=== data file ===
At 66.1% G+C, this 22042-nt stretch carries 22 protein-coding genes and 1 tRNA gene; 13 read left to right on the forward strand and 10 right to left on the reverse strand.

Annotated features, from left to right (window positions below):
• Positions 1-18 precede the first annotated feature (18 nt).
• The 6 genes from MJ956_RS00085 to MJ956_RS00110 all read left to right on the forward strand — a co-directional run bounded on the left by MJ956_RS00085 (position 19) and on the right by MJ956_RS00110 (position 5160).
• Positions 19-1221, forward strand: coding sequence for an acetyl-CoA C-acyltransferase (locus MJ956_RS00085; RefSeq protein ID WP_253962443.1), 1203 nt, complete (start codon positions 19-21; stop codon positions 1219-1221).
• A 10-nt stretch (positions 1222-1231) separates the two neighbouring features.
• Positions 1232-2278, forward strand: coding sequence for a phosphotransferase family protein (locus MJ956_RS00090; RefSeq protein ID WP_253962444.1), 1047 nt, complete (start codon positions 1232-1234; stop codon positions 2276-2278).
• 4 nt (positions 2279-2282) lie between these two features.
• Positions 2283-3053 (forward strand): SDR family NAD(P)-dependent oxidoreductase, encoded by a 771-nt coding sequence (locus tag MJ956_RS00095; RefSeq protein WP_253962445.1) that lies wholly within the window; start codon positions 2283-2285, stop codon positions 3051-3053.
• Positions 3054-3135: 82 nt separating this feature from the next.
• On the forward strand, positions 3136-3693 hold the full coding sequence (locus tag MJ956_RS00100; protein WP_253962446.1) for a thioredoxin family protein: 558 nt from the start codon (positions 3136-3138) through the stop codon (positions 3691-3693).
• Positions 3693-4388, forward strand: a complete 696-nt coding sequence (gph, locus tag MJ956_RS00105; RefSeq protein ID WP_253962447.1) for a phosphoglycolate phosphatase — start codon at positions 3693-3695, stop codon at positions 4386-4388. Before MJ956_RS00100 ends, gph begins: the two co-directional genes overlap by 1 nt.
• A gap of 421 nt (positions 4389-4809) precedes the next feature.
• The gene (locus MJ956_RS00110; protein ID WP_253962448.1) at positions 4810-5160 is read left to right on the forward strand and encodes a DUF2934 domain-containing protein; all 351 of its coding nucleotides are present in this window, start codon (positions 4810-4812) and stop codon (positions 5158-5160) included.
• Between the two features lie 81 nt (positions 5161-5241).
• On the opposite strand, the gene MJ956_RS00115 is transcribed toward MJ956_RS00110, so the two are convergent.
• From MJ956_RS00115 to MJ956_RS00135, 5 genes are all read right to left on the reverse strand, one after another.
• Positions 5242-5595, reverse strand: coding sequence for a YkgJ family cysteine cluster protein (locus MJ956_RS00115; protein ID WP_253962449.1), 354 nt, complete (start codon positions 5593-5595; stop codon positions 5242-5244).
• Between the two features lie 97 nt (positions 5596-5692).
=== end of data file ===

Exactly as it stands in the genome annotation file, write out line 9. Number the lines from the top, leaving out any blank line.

• Positions 2283-3053 (forward strand): SDR family NAD(P)-dependent oxidoreductase, encoded by a 771-nt coding sequence (locus tag MJ956_RS00095; RefSeq protein WP_253962445.1) that lies wholly within the window; start codon positions 2283-2285, stop codon positions 3051-3053.